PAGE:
Letter | Published:

Quantification of dissolved iron sources to the North Atlantic Ocean

Nature volume 511, pages 212215 (10 July 2014) | Download Citation

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Abstract

Dissolved iron is an essential micronutrient for marine phytoplankton, and its availability controls patterns of primary productivity and carbon cycling throughout the oceans1,2. The relative importance of different sources of iron to the oceans is not well known, however, and flux estimates from atmospheric dust, hydrothermal vents and oceanic sediments vary by orders of magnitude. Here we present a high-resolution transect of dissolved stable iron isotope ratios (δ56Fe) and iron concentrations ([Fe]) along a section of the North Atlantic Ocean. The different iron sources can be identified by their unique δ56Fe signatures, which persist throughout the water column. This allows us to calculate the relative contribution from dust, hydrothermal venting and reductive and non-reductive sedimentary release to the dissolved phase. We find that Saharan dust aerosol is the dominant source of dissolved iron along the section, contributing 71–87 per cent of dissolved iron. Additional sources of iron are non-reductive release from oxygenated sediments on the North American margin (10–19 per cent), reductive sedimentary dissolution on the African margin (1–4 per cent) and hydrothermal venting at the Mid-Atlantic Ridge (2–6 per cent). Our data also indicate that hydrothermal vents in the North Atlantic are a source of isotopically light iron, which travels thousands of kilometres from vent sites, potentially influencing surface productivity. Changes in the relative importance of the different iron sources through time may affect interactions between the carbon cycle and climate.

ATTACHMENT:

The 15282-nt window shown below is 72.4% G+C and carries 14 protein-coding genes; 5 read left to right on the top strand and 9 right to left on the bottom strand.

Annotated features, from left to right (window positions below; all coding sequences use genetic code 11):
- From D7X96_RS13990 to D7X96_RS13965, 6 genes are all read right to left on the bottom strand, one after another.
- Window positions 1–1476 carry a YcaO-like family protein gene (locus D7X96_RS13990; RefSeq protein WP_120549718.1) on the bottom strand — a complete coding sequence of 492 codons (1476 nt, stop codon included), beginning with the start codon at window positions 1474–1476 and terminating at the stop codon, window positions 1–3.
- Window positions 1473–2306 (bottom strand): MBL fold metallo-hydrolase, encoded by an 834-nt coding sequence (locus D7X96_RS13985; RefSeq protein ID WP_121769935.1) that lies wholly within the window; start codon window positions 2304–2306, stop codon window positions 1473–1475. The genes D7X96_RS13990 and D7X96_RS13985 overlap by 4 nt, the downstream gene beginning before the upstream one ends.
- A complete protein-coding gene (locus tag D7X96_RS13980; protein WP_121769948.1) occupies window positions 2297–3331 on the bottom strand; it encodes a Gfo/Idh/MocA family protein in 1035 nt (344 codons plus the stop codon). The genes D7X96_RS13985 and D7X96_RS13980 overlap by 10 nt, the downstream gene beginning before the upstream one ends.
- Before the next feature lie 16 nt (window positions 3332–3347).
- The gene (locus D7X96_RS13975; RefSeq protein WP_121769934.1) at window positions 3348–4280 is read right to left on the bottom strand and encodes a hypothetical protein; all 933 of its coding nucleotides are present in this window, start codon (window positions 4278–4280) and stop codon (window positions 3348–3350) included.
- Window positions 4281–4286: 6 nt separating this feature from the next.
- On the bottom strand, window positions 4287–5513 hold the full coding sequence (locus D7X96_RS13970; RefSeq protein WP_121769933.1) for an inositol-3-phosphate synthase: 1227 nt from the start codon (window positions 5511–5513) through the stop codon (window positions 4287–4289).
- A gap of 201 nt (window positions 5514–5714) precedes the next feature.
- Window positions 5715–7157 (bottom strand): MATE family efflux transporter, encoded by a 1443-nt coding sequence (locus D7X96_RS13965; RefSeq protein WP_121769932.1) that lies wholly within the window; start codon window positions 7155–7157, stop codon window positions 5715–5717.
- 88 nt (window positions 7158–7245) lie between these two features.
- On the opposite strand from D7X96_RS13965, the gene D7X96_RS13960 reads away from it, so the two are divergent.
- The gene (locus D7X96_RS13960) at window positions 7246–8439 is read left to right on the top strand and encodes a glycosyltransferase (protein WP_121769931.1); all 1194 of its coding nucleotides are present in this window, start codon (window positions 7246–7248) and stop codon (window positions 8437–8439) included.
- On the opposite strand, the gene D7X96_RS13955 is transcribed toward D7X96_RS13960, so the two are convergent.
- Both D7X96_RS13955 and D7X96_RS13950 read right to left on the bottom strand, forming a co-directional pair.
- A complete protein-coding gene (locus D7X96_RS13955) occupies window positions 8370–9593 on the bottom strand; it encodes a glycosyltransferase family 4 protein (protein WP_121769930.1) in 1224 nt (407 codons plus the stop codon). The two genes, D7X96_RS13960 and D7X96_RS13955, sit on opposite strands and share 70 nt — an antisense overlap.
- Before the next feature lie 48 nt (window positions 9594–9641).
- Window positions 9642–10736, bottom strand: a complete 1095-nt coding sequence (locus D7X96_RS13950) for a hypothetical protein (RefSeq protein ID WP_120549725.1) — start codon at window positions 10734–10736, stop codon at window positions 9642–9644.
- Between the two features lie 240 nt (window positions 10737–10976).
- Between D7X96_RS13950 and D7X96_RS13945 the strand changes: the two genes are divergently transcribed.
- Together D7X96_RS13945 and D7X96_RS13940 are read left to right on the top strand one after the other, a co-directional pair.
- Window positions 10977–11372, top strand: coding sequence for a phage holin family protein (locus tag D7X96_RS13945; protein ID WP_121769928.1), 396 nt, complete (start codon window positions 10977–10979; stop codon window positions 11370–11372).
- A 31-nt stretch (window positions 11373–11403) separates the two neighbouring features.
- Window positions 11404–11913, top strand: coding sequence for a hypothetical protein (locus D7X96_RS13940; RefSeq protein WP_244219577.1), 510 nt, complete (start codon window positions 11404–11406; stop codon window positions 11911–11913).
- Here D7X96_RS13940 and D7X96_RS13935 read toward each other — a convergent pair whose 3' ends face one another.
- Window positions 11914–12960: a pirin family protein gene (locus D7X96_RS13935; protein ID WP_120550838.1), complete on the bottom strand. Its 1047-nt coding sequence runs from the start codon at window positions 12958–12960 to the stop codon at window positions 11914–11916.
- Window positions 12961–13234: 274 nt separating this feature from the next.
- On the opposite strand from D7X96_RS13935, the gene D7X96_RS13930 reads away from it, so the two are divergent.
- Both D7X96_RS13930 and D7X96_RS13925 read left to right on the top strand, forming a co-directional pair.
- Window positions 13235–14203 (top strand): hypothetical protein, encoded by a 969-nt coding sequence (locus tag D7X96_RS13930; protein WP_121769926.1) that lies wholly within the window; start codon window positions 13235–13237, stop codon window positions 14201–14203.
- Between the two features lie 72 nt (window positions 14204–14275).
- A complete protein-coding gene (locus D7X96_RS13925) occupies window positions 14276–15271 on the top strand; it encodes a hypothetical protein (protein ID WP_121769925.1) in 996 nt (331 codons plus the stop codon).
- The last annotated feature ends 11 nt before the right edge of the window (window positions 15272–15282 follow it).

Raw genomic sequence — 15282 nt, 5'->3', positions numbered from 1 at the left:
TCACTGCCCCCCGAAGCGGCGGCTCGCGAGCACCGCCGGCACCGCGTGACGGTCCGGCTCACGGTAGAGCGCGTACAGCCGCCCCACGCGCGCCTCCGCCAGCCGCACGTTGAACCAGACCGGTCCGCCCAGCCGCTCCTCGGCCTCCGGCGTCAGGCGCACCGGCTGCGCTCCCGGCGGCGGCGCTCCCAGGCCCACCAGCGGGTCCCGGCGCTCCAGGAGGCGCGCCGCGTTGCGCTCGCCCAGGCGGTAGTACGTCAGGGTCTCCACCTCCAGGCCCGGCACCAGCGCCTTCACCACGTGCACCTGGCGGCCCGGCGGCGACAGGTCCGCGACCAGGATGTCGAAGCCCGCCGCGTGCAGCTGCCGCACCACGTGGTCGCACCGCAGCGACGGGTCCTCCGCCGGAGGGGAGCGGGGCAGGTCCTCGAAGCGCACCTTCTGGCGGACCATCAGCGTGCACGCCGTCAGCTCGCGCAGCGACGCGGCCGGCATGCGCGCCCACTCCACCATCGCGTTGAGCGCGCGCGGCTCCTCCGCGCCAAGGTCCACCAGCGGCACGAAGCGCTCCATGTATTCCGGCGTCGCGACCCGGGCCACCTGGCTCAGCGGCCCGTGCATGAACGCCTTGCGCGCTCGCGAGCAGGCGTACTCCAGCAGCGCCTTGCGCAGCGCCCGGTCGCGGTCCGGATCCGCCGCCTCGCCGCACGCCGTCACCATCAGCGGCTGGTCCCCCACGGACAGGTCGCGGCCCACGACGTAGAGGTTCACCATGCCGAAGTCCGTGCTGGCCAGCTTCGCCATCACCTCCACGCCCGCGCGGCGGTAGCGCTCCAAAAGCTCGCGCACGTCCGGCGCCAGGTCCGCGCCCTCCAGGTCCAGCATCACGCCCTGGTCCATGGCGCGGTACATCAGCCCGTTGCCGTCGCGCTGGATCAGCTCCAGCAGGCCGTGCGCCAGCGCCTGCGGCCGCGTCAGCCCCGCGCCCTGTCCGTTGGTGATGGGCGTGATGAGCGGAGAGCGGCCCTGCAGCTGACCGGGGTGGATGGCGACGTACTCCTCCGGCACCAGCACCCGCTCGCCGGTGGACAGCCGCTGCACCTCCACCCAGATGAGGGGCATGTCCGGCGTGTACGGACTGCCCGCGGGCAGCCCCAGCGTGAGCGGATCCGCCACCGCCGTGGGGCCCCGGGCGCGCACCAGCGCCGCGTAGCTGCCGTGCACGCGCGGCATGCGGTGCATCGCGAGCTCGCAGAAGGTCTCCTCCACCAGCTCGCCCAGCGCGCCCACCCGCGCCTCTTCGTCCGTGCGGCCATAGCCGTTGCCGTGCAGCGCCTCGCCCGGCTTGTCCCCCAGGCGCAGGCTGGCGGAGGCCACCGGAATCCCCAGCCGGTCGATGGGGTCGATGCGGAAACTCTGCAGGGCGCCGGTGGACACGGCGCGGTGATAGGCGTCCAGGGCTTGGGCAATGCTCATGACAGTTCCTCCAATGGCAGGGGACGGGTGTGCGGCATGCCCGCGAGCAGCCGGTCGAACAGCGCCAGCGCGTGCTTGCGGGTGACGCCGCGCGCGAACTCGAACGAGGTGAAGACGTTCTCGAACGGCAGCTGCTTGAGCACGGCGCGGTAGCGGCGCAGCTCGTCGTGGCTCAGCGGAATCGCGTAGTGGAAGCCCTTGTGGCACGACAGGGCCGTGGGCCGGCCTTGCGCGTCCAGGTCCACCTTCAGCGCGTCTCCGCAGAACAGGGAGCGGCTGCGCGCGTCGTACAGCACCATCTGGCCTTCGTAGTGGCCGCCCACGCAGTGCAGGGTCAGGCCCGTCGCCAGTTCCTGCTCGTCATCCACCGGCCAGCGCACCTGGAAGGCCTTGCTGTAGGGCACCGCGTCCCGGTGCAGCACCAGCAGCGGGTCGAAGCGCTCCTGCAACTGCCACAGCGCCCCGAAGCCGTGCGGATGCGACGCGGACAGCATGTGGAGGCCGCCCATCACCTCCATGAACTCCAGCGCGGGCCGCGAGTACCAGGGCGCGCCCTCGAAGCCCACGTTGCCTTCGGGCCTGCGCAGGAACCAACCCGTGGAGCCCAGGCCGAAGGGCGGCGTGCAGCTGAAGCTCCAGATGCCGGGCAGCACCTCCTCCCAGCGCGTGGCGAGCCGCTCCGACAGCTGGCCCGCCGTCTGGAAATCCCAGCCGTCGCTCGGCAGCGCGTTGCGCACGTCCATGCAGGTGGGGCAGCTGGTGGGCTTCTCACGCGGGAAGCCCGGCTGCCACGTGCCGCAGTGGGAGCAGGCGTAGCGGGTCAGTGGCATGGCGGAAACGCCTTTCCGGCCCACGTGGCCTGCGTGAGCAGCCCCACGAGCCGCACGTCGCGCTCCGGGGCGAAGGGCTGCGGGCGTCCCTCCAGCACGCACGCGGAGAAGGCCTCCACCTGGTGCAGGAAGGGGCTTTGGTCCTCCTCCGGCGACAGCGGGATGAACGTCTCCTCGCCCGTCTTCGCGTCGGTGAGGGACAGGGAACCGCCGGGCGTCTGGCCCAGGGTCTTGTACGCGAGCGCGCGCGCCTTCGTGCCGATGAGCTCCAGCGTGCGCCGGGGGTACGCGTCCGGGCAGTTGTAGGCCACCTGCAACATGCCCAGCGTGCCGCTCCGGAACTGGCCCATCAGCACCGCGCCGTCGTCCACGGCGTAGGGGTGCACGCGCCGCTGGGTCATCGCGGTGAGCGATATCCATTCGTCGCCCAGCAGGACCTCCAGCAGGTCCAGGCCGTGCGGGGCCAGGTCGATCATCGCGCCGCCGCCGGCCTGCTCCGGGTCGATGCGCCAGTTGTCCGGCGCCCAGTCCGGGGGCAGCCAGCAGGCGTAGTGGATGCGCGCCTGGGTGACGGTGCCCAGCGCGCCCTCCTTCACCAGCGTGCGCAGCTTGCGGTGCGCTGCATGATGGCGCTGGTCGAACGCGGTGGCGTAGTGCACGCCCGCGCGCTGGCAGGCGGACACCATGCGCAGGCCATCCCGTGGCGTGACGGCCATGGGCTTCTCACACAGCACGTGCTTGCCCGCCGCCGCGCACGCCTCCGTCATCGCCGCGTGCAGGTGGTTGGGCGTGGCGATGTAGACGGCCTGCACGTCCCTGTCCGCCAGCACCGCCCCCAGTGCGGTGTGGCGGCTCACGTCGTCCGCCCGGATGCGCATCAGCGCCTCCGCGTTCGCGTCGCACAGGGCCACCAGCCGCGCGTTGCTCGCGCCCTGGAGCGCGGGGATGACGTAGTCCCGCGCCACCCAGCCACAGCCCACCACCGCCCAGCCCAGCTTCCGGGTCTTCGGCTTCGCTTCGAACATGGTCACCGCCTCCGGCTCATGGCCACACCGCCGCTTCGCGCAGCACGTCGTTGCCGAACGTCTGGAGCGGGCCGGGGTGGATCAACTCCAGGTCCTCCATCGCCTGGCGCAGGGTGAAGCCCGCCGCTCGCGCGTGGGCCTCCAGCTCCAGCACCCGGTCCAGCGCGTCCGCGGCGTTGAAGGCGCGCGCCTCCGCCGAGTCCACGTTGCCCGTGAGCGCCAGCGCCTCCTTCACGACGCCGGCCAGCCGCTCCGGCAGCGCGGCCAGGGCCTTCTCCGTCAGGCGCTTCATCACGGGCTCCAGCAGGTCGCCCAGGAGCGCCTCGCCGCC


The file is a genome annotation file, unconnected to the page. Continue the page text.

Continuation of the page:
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Acknowledgements

We thank the Captain, crew and GEOTRACES sampling team on RV Knorr on both USGT10 and USGT11; A. Rosenberg for technical assistance; J. Wu, R. Middag, K. Bruland and P. Sedwick for supplying concentration data that informed double-spike calculations; and C. Hayes for calibrating transmissometry data. We thank W. Jenkins, W. Smethie, E. Boyle and G. Cutter for water mass observations. The Ocean Data Facility supplied temperature, PSS-78 salinity, fluorescence, transmissometry, dissolved oxygen and nutrient data from both cruises. Figures were created with Matlab and Adobe Illustrator. This study was funded by National Science Foundation grant OCE-1131387.

Author information

Author notes

    • Tim M. Conway

    Present address: Institute of Geochemistry and Petrology, Eidgenössische Technische Hochschule Zürich, NW D81.4, Clausiusstrasse 25, 8092 Zürich, Switzerland.

Affiliations

  1. Department of Earth and Ocean Sciences, University of South Carolina, Columbia, South Carolina 29208, USA

    • Tim M. Conway
    •  & Seth G. John

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Contributions

The paper was written by T.M.C. and S.G.J. Samples were processed and analysed by T.M.C.

Competing interests

The authors declare no competing financial interests.

Corresponding author

Correspondence to Tim M. Conway.

Extended data

Supplementary information

Excel files

  1. 1.

    Supplementary Data

    This file contains dataset of 0.2 μm filtered dissolved iron concentration and dissolved iron stable isotope ratios (δ56Fe) for the North Atlantic Zonal Transect (legs USGT10 and USGT11). Values were averaged from two ICPMS analyses. All δ56Fe are expressed relative to isotope standard IRMM-014. See Methods for more details.

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https://doi.org/10.1038/nature13482

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